Over the last decade, we have seen an incredible amount of technological growth across nearly every industry. Retail tech is changing the way consumers shop, and the way store owners conduct business. As a global economy, we are shifting away from a “seller-centric” mindset and moving deeper and deeper into a “buyer-centric” world. This means the focus is more on the consumer and on improving the buying process each step of the way.
There is no sign of technology slowing down, and during 2019-2020 we expect to see this “buyer-centric” mentality take center stage in our retail economy.
AI is nothing new to the retail community as we have seen a dramatic growth in computer technology taking over the routine and simple jobs of many employers across the country.Artificial intelligence refers to the smart machines that speak, act, comprehend, and learn to allow them to accomplish more in a shorter amount of time than humans.
There has not only been a moral dilemma surrounding AI but an economic one as well. Many companies struggle to see the return on investment with AI because the data is inflexible and there is no history to back up that data.
That said, AI has its advantages over humans by being available all the time, providing faster service, and engaging without emotion unless programmed to do so.
In the years to come, we expect to see an even bigger shift towards emotional intelligence which allows the AI to relate to a consumers needs based on their ability to listen and understand the consumer and make a unique suggestion.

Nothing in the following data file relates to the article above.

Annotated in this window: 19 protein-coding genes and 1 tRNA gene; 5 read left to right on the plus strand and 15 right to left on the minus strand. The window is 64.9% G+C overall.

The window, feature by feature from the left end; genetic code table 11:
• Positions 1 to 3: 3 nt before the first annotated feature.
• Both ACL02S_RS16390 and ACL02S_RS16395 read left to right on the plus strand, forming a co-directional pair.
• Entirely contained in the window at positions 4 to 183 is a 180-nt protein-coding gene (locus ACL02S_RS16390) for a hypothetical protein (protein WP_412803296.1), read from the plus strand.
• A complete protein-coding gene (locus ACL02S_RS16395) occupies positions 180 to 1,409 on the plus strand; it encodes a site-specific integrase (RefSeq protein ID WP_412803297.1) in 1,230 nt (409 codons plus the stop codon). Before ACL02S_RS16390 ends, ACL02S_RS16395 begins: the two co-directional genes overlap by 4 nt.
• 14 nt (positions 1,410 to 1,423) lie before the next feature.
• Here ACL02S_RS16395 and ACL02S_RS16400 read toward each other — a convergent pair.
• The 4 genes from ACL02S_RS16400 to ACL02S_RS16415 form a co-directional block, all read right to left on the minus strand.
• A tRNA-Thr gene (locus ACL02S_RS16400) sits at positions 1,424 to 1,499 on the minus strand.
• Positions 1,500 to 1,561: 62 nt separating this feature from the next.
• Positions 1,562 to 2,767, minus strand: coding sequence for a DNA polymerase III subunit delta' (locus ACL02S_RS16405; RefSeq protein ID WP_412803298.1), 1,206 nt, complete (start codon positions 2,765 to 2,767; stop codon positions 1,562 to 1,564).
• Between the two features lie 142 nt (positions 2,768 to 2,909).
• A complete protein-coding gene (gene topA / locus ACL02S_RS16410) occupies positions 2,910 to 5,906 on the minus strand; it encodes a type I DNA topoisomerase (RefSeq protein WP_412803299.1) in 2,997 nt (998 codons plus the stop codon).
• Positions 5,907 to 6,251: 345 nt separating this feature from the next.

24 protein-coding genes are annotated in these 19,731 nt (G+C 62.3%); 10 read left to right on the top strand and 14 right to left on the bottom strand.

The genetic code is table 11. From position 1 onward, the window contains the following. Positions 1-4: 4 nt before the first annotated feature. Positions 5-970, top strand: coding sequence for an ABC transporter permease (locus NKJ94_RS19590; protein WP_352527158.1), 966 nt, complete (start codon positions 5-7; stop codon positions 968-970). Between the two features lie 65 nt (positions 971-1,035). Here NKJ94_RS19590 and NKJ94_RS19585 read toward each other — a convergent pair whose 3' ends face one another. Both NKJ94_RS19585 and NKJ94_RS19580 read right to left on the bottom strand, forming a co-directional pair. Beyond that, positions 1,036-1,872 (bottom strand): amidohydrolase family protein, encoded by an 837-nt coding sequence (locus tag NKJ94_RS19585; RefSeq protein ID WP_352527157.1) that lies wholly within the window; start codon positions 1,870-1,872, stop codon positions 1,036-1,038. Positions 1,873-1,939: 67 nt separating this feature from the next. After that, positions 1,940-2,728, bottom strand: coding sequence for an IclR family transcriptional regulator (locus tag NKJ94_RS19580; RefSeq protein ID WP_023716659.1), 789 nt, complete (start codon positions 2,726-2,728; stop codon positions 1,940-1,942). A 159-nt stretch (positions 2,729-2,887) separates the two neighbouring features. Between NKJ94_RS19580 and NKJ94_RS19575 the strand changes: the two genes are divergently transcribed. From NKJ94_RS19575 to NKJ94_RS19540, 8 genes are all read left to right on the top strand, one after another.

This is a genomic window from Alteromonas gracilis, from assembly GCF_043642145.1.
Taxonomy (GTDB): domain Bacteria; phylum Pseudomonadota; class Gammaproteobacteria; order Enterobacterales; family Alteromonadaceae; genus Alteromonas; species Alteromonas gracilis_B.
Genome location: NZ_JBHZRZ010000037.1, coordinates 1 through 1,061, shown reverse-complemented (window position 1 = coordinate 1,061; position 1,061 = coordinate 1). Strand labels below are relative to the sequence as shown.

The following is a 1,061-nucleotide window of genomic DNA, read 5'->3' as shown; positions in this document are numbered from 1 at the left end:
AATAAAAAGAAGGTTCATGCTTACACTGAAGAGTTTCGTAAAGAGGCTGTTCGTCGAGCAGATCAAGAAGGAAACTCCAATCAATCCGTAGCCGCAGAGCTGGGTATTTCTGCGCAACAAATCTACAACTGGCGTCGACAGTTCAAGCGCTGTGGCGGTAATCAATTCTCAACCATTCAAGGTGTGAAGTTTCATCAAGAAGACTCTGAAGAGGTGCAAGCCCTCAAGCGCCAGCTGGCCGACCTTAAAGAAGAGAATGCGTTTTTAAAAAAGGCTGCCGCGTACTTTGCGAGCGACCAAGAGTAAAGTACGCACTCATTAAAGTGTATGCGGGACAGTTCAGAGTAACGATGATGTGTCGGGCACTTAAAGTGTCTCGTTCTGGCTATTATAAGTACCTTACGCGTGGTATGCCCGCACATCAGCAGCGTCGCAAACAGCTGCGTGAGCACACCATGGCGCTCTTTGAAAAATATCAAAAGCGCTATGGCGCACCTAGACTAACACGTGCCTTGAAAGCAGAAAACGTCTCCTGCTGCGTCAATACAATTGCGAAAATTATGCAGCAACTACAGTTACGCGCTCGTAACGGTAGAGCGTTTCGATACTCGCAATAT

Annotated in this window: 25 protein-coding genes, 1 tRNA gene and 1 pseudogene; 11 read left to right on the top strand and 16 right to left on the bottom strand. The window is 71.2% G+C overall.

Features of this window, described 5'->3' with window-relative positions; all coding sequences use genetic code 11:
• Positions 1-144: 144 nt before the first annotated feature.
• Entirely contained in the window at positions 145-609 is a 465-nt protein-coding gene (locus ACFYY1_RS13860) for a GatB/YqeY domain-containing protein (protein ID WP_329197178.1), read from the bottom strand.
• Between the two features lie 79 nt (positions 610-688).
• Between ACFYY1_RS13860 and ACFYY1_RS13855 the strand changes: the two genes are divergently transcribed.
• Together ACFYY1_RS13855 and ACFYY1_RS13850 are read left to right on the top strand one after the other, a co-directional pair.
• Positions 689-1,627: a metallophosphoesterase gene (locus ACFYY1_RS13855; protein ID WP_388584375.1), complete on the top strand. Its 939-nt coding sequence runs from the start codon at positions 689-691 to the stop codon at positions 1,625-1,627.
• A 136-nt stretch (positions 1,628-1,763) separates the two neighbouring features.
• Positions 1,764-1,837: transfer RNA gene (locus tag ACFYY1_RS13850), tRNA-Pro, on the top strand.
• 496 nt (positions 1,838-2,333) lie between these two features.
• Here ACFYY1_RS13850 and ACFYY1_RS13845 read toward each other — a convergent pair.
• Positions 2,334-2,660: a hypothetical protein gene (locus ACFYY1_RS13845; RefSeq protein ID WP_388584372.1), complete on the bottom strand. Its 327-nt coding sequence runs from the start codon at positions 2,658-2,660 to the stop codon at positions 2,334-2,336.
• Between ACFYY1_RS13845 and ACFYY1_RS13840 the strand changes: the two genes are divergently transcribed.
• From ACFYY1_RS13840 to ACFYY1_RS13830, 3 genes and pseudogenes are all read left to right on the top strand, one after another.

Technological disruptions and the growth of e-commerce is forcing retailers to take on an omni channel sales approach. It is said that omni channel customers spend 15-30% more than a single channel customer.
This approach refers to a business's ability to sell across multiple platforms. We are seeing that retailers who focused entirely on brick and mortar locations are now selling their products online and developing shipping procedures to reduce cost and lengthy shipping times. This is necessary for small retailers to compete with giants like Amazon and Walmart.
Something we have noticed more recently is cross omni channel retail where you can search online for something to see if it is available in-store and reserve it for pickup when you go in.Being able to receive this type of information without having to pick up the phone or drive to the store allows businesses to decrease their labor costs and it provides a smoother sales process for the consumer. We expect over the next couple of years to find retailers utilizing digital touch points like text messaging for marketing. We’ll also see more in-store touch points like interactive shopping and smart shelf technology. Once again, this reduces the need for a human employee while seamlessly improving the shopping experience.
For decades we considered a pop-up store a lemonade stand. Pop-ups are allowing small retailers and even individual salespeople to grow a scale a business without ever having a physical location. This type of “boutique” sales strategy has caught the attention of large retailers and even supermarkets that are now leasing out small sections of their stores for other businesses to occupy on a rolling schedule. Macy’s was the first to coin the term “pop-up marketplace.
”We’re not sure if it’s a good thing or the last shot at preventing the retailer from joining the restof the crowd in history.